Max finds himself in a position of desperation, scavenging only enough to survive, needing much more oil to ensure security and stability, with the help of The Gyro Captain, he is lead to an oil refinery, barricaded by the community that maintains it, a location constantly harassed by thirsty gangs — funnily enough, the same gang that was shown terrorising Max during the film’s introduction. Max’s own hunger for petrol displays his keen ability as an opportunist, which provides him entry into the barricaded facility, although with initial bad terms, his presence would become an opportunity for him to earn petrol and re-ownership of his vehicle — a clear contract that temporarily conveys him with a sense of purpose in his life.
The end goal of the story, however, lies in the desperate escape Max and the community desires from the constant terrorism of the local gang, taking with them within the rig truck, gallons of oil that would sustain them for a lengthy period of time. This climax would become the defining piece of Road Warrior, a feeling of exhilaration and intensity felt in the swiftly pursuing threats of the gang members, a make it or break it scenario where its outcome would metaphorically define the dominating figures of the world, oil is the source of one’s power over society, and if fallen to the wasteful and selfish hands of the pursuing gang, then what chance would there be for those who want to escape from such terror.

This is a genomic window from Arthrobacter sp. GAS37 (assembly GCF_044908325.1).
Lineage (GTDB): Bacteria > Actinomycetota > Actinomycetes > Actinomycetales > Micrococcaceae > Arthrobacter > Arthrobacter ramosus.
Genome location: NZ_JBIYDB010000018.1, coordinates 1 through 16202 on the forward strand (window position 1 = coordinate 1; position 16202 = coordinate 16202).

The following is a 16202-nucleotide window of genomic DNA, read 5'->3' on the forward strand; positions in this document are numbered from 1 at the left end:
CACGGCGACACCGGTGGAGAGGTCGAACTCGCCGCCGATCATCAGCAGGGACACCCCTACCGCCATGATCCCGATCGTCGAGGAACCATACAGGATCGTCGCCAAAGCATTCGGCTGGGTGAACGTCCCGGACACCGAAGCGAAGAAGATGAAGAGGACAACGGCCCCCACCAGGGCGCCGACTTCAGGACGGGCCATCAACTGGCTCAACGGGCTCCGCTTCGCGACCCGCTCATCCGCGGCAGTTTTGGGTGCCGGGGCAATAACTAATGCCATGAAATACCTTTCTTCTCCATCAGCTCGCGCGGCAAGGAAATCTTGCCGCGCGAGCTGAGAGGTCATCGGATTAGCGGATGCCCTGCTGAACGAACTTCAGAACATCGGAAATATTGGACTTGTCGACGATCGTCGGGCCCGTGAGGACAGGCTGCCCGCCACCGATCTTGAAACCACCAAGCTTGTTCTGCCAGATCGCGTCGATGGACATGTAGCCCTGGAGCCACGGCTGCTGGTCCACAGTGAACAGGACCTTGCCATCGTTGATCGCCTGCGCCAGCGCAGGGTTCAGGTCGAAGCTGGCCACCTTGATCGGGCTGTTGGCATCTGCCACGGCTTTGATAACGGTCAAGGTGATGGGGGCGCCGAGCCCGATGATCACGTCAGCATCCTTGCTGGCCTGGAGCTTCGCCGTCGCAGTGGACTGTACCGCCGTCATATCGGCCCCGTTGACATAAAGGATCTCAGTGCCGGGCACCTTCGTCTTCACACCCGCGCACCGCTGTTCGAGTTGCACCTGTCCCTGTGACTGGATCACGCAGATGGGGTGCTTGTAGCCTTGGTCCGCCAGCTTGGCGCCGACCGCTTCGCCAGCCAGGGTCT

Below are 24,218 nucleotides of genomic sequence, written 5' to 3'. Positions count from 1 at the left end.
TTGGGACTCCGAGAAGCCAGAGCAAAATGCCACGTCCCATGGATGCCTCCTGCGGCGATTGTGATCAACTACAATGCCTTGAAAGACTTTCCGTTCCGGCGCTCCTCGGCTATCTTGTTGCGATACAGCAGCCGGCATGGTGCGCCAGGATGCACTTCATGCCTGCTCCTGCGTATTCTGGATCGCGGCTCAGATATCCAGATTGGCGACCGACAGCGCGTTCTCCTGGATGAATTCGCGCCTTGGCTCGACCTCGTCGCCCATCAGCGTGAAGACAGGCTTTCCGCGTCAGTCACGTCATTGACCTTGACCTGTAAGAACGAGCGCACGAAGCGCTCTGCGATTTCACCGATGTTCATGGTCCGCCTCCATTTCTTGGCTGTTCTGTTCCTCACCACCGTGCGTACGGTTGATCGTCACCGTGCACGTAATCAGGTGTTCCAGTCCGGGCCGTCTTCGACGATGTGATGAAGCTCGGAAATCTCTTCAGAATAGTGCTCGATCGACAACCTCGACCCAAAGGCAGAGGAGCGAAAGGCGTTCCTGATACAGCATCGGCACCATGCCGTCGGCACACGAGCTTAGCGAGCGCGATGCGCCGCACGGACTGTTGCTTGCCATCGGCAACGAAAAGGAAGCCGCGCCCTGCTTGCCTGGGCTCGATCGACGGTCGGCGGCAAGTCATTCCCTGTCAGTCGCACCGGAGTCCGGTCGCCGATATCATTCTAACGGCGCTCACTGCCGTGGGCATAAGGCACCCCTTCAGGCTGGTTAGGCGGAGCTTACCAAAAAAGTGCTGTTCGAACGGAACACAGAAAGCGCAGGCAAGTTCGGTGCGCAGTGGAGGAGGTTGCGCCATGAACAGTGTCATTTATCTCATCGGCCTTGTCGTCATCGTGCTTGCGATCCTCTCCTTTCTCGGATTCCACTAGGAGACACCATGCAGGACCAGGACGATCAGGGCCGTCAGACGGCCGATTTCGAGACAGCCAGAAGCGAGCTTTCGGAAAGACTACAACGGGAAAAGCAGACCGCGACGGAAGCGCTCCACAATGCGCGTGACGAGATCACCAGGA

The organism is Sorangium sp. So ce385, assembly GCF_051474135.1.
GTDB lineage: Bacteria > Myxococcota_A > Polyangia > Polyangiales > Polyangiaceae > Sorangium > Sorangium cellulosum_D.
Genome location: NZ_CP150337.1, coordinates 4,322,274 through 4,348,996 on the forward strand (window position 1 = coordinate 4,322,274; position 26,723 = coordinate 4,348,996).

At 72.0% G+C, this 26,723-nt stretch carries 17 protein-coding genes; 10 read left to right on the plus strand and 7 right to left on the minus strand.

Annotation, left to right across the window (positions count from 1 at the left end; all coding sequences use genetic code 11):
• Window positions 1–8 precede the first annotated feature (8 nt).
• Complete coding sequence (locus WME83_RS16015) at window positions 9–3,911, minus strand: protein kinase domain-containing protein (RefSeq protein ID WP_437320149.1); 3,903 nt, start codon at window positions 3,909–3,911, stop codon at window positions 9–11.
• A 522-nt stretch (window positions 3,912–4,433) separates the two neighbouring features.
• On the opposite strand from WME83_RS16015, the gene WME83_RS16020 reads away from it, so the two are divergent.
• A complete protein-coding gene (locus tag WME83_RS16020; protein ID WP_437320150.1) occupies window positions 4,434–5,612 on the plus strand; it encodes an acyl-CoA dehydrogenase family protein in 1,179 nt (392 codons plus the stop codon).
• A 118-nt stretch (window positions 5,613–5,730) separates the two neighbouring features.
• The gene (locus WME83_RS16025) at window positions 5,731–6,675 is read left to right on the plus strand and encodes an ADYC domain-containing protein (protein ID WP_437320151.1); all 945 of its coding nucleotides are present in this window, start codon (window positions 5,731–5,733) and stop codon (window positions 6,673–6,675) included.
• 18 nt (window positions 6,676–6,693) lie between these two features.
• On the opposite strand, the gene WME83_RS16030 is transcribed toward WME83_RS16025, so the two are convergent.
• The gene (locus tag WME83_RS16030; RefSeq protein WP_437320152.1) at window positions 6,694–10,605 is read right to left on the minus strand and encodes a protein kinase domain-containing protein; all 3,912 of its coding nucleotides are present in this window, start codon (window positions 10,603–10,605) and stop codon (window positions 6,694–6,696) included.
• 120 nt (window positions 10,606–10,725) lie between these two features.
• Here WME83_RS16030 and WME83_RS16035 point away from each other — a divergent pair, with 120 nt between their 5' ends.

Miller conveys all of this through great subtlety, buried beneath its grand set-pieces, unwilling to intrude with the director’s primary concerns — to engage and swallow the audiences through the world he has created and the mechanic chaos that define it. Vehicles collide with one another in a manner that appears to true to life, and that is because it is, displaying to his audience, accompanied by great confidence, the inevitable destruction that arises from greed. These gang members will stop at nothing from attaining their personal desires, even if it means life to be spared. Through their hunger for speed, they are constantly viewed at the tipping point of control, when successful, their velocity is deadly — as evidenced in the fractured condition of Max after his attempt to escape – but when faced with an unfortunate circumstances and pairing it with a decrease in total control, their pitfall fates would seem sealed.